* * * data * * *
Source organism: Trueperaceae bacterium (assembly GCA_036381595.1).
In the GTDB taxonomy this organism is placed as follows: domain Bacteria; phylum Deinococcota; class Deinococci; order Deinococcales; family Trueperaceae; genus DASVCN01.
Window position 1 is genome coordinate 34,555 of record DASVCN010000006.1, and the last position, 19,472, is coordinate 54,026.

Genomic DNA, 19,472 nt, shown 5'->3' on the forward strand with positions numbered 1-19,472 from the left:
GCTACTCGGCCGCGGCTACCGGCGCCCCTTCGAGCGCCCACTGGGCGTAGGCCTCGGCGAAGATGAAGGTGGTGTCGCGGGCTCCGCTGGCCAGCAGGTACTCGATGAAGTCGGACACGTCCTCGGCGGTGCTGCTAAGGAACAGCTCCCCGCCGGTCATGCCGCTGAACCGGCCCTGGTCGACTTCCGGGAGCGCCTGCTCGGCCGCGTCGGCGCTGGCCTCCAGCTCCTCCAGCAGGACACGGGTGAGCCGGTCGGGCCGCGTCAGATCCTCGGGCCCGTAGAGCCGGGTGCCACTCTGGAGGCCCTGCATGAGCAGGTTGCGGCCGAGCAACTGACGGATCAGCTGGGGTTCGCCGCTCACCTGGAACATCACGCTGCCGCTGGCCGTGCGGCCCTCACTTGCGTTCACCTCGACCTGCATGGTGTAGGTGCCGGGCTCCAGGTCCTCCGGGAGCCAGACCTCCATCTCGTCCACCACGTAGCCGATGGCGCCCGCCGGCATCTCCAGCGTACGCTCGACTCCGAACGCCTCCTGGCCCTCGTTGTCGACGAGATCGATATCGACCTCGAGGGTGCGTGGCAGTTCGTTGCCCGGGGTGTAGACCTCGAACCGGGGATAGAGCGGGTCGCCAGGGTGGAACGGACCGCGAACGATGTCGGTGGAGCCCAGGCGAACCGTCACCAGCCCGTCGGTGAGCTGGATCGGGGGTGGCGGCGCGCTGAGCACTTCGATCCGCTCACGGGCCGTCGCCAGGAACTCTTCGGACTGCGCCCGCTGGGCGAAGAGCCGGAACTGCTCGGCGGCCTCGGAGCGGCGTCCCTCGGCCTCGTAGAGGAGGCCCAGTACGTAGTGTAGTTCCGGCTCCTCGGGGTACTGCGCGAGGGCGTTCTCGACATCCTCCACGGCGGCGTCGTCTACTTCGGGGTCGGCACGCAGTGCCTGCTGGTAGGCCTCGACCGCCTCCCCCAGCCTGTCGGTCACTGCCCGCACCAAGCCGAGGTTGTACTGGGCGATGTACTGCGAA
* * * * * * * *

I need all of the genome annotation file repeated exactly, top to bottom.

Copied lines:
Source organism: Trueperaceae bacterium (assembly GCA_036381595.1).
In the GTDB taxonomy this organism is placed as follows: domain Bacteria; phylum Deinococcota; class Deinococci; order Deinococcales; family Trueperaceae; genus DASVCN01.
Window position 1 is genome coordinate 34,555 of record DASVCN010000006.1, and the last position, 19,472, is coordinate 54,026.

Genomic DNA, 19,472 nt, shown 5'->3' on the forward strand with positions numbered 1-19,472 from the left:
GCTACTCGGCCGCGGCTACCGGCGCCCCTTCGAGCGCCCACTGGGCGTAGGCCTCGGCGAAGATGAAGGTGGTGTCGCGGGCTCCGCTGGCCAGCAGGTACTCGATGAAGTCGGACACGTCCTCGGCGGTGCTGCTAAGGAACAGCTCCCCGCCGGTCATGCCGCTGAACCGGCCCTGGTCGACTTCCGGGAGCGCCTGCTCGGCCGCGTCGGCGCTGGCCTCCAGCTCCTCCAGCAGGACACGGGTGAGCCGGTCGGGCCGCGTCAGATCCTCGGGCCCGTAGAGCCGGGTGCCACTCTGGAGGCCCTGCATGAGCAGGTTGCGGCCGAGCAACTGACGGATCAGCTGGGGTTCGCCGCTCACCTGGAACATCACGCTGCCGCTGGCCGTGCGGCCCTCACTTGCGTTCACCTCGACCTGCATGGTGTAGGTGCCGGGCTCCAGGTCCTCCGGGAGCCAGACCTCCATCTCGTCCACCACGTAGCCGATGGCGCCCGCCGGCATCTCCAGCGTACGCTCGACTCCGAACGCCTCCTGGCCCTCGTTGTCGACGAGATCGATATCGACCTCGAGGGTGCGTGGCAGTTCGTTGCCCGGGGTGTAGACCTCGAACCGGGGATAGAGCGGGTCGCCAGGGTGGAACGGACCGCGAACGATGTCGGTGGAGCCCAGGCGAACCGTCACCAGCCCGTCGGTGAGCTGGATCGGGGGTGGCGGCGCGCTGAGCACTTCGATCCGCTCACGGGCCGTCGCCAGGAACTCTTCGGACTGCGCCCGCTGGGCGAAGAGCCGGAACTGCTCGGCGGCCTCGGAGCGGCGTCCCTCGGCCTCGTAGAGGAGGCCCAGTACGTAGTGTAGTTCCGGCTCCTCGGGGTACTGCGCGAGGGCGTTCTCGACATCCTCCACGGCGGCGTCGTCTACTTCGGGGTCGGCACGCAGTGCCTGCTGGTAGGCCTCGACCGCCTCCCCCAGCCTGTCGGTCACTGCCCGCACCAAGCCGAGGTTGTACTGGGCGATGTACTGCGAA